The defendants seasonably appeared and filed a motion to dissolve the temporary restraining order, on the ground that the order previously issued by the court deprived the defendants of their right of freedom of speech as guaranteed by the first and fourteenth amendments to the constitution of the United States. Attached to and, by reference, made a part of the motion was the affidavit of the defendant business agent of the union, setting forth affirmatively the circumstances under which the picketing had been instituted and intimating the reasons why such activity on the part of the union should not be restrained.
Upon the hearing on the order to show cause and application for temporary injunction, oral testimony was taken covering all the issues in the case. At the conclusion of the evidence, followed by argument of counsel, the court took the matter under advisement and, thereafter, delivered its memorandum opinion, in which it reviewed the evidence at length and analyzed various judicial decisions bearing on the subject. Pursuant to its memorandum opinion, the trial court made findings of fact and conclusions of law and subsequently entered an order, in the form of a temporary injunction, denying defendants' motion to dissolve the prior temporary restraining order and decreeing that defendants be enjoined, pendente lite, from in any manner picketing the plaintiffs' place of business.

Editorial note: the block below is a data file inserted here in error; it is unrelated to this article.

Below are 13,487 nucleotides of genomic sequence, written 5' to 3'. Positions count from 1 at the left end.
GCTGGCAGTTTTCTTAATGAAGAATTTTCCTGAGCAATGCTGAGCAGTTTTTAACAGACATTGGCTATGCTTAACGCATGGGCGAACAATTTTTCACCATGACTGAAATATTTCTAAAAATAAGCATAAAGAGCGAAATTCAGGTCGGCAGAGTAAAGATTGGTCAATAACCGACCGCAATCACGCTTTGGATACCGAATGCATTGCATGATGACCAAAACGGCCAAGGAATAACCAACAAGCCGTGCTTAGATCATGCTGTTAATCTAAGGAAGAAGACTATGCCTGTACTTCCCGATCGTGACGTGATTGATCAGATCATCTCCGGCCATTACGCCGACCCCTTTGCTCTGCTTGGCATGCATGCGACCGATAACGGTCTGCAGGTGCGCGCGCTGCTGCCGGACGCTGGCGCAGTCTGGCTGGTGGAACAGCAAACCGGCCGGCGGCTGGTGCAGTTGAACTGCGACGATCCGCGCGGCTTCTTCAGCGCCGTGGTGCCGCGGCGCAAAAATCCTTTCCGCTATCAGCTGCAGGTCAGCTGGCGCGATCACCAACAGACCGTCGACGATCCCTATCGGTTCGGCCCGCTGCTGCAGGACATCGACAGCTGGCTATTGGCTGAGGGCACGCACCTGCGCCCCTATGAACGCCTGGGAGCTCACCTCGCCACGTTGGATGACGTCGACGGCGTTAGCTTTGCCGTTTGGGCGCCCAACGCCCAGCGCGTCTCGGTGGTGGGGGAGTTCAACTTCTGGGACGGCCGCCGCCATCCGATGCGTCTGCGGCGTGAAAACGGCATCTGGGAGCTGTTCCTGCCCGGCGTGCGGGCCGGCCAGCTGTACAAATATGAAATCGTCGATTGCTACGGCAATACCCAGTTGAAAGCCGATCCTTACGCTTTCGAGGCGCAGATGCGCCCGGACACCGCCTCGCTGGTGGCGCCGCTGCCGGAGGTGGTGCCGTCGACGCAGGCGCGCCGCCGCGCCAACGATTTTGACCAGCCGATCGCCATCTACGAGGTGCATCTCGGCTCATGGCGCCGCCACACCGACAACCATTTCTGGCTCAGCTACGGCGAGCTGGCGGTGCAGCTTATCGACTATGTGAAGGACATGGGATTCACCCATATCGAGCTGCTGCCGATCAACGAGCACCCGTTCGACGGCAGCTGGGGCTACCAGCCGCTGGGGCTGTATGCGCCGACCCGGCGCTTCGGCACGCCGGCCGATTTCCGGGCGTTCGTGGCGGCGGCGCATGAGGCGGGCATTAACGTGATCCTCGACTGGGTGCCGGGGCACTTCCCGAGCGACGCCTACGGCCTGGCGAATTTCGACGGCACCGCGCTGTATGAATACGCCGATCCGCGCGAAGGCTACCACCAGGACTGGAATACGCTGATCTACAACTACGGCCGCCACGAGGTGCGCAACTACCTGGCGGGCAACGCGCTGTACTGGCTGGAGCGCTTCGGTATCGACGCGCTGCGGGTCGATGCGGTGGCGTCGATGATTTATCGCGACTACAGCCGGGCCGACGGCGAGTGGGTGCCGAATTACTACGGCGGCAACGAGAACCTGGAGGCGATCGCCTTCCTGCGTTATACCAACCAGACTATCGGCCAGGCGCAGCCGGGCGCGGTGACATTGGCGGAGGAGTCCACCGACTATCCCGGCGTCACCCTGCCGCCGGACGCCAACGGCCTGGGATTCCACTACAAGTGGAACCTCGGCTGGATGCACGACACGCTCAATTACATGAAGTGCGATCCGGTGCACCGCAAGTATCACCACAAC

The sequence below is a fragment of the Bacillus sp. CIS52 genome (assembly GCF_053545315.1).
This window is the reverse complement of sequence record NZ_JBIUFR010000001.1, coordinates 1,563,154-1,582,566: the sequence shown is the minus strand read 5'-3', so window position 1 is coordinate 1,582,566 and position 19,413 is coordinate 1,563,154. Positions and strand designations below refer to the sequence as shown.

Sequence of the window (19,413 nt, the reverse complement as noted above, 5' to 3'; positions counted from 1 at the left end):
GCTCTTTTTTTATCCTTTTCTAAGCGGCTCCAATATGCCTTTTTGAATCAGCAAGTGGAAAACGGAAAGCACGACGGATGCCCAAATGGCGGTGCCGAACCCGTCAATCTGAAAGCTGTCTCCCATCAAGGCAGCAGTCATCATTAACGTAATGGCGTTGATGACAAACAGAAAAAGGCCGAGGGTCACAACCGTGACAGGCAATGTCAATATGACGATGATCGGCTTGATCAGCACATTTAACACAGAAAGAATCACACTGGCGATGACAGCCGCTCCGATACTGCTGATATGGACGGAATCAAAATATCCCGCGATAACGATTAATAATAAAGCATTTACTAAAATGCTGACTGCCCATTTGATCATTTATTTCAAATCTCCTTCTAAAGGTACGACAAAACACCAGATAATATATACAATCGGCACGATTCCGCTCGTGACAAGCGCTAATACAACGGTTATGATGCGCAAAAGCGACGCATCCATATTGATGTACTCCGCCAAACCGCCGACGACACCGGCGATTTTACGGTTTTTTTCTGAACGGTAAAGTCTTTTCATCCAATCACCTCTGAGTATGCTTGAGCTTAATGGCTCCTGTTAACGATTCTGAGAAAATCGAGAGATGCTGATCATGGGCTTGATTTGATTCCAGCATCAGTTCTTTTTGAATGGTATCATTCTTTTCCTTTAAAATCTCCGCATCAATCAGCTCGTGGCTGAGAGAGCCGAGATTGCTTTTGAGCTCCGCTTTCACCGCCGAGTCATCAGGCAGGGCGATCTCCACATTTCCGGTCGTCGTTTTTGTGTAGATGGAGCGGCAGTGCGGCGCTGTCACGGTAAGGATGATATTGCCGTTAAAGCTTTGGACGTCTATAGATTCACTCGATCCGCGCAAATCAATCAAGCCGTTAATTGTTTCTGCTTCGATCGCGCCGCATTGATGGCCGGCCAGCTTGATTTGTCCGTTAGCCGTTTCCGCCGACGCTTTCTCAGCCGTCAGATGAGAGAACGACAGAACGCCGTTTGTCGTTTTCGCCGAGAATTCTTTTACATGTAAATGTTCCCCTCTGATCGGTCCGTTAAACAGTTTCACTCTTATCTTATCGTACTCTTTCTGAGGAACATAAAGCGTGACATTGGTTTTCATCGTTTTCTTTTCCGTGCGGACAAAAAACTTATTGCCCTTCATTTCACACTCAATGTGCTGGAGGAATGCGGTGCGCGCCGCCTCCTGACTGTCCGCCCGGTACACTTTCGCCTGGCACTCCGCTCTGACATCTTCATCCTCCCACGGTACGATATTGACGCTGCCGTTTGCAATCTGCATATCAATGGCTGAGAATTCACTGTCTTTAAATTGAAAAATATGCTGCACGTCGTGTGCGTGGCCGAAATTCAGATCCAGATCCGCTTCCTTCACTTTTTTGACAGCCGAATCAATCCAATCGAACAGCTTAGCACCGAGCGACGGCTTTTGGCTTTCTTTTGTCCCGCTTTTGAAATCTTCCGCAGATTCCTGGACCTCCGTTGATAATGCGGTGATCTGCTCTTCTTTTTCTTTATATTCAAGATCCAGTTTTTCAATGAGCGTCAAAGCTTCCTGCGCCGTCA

When the action came on later for trial on the merits, the parties stipulated that the cause be submitted to the court for final judgment upon the evidence theretofore introduced on plaintiffs' application for a temporary injunction, and further stipulated that the plaintiffs had sustained damages in the amount of two hundred fifty dollars, as the result of the picketing of their business establishment between the dates of February 12 and February 24, 1948.
The court thereupon entered a decree which reaffirmed its memorandum opinion and its findings of fact and conclusions of law, and ordered that the defendants be permanently enjoined from picketing the plaintiffs' place of business and that plaintiffs have judgment against the defendants, and each of them, in the sum of two hundred fifty dollars, together with their costs and disbursements in the action. Defendants appealed.